For the single or double-leg takedown to be effective, it is important to be within arm’s length of the opponent and with a correct set-up. The success rate also increases when the move is combined with strikes. When going in for the move, the hands remain up until the head has made contact with the opponent’s body. With the hands high, the fighter is less vulnerable to strikes, kicks and knees. This is particularly important when the fighter’s body is moving forwards as this increases the impact of blows received.
A single-leg takedown is normally executed when the opponent has one leg forward and the other back. In this situation a double-leg takedown would be inappropriate: the fighter would become vulnerable when travelling the further distance required to capture both legs, during which time the opponent would react and counter. Application as follows:
- The opponent in the normal stance, one leg in front and one behind.
- When the opponent’s legs ‘mirror’ those of the fighter, the ideal opportunity for a single-leg take down is created.
- The fighter drops their body and steps to the outside of the opponent’s lead foot.
- The fighter grabs the opponent’s front leg, placing their head in the centre of the opponent’s chest and pushing off their back leg.
- The fighter pulls the opponent’s leg to their chest and brings their elbows together. The fighter’s legs are now bent.
- The fighter’s head continues to push into the opponent’s chest as they rotate their body, and the opponent falls backwards over the fighter’s leg.
- The fighter continues to push their head into the opponent’s body and rotates them to the floor.
- When both competitors are on the floor, the fighter tries to get on to their knees.
- Once the fighter is on their knees, they secure the situation by using the top position.
A double-leg takedown is normally executed when both competitors have the same stance and therefore the same lead leg. When going in for the shoot, it is important to keep the forward momentum while securing both legs with the arms. If possible, the opponent should be pushed sideways to keep away from counter-strikes, known as guards. Once on the ground, the opponent should be secured by using the side control position. How it’s done:
- Both competitors lead with the same leg in the normal fighting stance.
- The fighter moves into a crouched stance.
- Pushing off with their back leg, the fighter explodes forwards while keeping their hands up to protect against strikes.
- The front leg steps forwards and is placed between arms are wrapped around the back of the opponent’s knees.
- The fighter’s head is placed on the side of the opponent’s body, on the same side as their leading leg.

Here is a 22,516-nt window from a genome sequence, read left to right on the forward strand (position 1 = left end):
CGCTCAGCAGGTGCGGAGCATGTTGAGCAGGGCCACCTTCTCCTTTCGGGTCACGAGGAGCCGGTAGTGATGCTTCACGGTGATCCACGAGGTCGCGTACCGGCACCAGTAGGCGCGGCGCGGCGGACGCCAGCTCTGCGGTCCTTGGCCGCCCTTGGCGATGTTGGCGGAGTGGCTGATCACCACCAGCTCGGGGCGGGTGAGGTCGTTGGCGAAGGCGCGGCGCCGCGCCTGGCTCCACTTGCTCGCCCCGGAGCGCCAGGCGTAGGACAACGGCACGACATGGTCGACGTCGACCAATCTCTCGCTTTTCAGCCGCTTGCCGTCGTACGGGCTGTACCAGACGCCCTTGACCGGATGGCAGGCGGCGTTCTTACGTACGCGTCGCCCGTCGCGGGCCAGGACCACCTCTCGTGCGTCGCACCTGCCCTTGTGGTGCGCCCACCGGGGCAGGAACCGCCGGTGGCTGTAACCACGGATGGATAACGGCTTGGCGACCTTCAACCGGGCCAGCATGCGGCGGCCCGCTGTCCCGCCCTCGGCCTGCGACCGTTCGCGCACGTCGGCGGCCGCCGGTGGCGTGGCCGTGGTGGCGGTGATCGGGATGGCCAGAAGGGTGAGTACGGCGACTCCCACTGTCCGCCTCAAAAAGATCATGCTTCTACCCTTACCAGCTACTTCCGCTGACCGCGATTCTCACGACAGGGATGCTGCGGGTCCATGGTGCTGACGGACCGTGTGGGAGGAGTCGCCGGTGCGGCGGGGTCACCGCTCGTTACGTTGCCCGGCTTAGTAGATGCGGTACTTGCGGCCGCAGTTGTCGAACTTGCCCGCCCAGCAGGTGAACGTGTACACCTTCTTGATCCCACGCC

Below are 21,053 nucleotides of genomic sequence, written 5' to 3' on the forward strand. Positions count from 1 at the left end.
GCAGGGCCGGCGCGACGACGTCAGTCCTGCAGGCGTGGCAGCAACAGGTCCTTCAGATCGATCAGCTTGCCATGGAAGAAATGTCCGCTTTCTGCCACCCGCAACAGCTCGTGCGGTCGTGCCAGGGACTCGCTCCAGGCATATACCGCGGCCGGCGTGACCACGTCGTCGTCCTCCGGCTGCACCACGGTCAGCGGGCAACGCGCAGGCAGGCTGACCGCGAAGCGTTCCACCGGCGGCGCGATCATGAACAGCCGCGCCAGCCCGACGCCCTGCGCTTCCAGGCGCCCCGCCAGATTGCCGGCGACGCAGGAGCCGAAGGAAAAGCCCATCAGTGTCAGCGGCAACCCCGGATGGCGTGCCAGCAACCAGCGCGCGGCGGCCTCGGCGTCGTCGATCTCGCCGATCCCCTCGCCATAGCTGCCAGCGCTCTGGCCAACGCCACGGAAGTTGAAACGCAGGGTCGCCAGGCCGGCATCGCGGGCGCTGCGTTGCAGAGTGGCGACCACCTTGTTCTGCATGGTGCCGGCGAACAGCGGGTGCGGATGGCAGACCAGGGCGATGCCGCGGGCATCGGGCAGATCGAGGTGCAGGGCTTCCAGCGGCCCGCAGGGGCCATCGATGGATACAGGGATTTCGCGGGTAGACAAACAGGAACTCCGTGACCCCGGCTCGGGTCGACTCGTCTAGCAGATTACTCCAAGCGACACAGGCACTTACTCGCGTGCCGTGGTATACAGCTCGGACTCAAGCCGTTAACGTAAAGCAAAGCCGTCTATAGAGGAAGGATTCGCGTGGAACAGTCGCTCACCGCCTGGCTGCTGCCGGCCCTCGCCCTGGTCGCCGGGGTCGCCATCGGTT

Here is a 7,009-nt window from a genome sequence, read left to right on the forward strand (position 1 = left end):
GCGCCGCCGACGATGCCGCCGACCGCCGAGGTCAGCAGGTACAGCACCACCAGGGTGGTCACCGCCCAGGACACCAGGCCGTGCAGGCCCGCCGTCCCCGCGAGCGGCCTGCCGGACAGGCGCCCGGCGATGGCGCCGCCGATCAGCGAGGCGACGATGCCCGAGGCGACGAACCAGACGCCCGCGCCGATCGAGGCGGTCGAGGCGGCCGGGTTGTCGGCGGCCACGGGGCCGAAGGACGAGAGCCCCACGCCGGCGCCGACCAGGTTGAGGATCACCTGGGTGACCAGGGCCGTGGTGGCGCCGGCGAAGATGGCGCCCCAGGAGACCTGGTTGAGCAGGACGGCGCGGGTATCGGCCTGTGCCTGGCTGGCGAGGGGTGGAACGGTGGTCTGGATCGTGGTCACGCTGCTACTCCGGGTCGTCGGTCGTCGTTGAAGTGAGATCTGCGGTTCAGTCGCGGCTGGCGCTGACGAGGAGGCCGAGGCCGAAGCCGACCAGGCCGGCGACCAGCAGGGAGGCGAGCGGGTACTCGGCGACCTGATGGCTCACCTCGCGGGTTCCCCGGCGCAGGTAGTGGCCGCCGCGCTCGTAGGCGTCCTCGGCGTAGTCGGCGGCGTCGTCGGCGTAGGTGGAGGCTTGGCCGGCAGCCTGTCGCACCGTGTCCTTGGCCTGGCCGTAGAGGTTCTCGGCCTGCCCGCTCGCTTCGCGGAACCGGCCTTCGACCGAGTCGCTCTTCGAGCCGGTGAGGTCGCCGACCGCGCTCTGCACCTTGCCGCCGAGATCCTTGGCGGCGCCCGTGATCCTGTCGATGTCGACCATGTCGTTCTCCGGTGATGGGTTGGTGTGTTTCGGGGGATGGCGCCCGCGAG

- To keep away from potential strikes from the opponent’s guard, the fighter stays to the side.
- The fighter establishes the side control position.
Body lock takedown
A body lock takedown follows a successful double under hook where a tight grip around the opponent’s body has been achieved: This is a very effective takedown that can seriously injure the opponent when they land. Pointers:
- The fighter achieves the double Under hook with a firm grip of their wrist.
- The fighter steps behind the establish a double under hook.
- The opponent is rotated and tripped backwards by the fighter, who maintains a strong grip.
- Once the opponent is on their back, the fighter secures the side control position.
Takedown from the Muay Thai clinch
- If the fighter has been unable to bring their opponent’s head down to apply strikes, they can use their resistance against them by releasing their grip and shooting in for a takedown.
- The fighter holds their opponent in a Muay Thai clinch.
- The opponent successfully prevents their head from being pulled forwards, so the fighter releases their hold.
- Released from the hold, the opponent’s body moves backwards and the fighter shoots in for a double-leg takedown.
Body lock takedown from the back
An opponent held from the back in a body lock becomes very vulnerable to a takedown. This is a simple manoeuvre for the fighter, involving wrapping their leg around their opponent’s and applying their body weight until they collapse to the ground. Once on the ground, the fighter can apply a rear naked choke (as GSP demonstrates at the end of the fight in the above video).
- The fighter applies a back body lock with one arm of the opponent secured
- On the same side as the arm, the fighter wraps their leg around their opponent’s.
- Keeping in close contact with the opponent, the fighter applies their weight while pushing forwards, thereby forcing the opponent to the ground.
- Once on the ground, the fighter rolls on to their back, taking their opponent with them and securing their legs by hooking them with their own.
- The fighter applies a rear naked choke hold.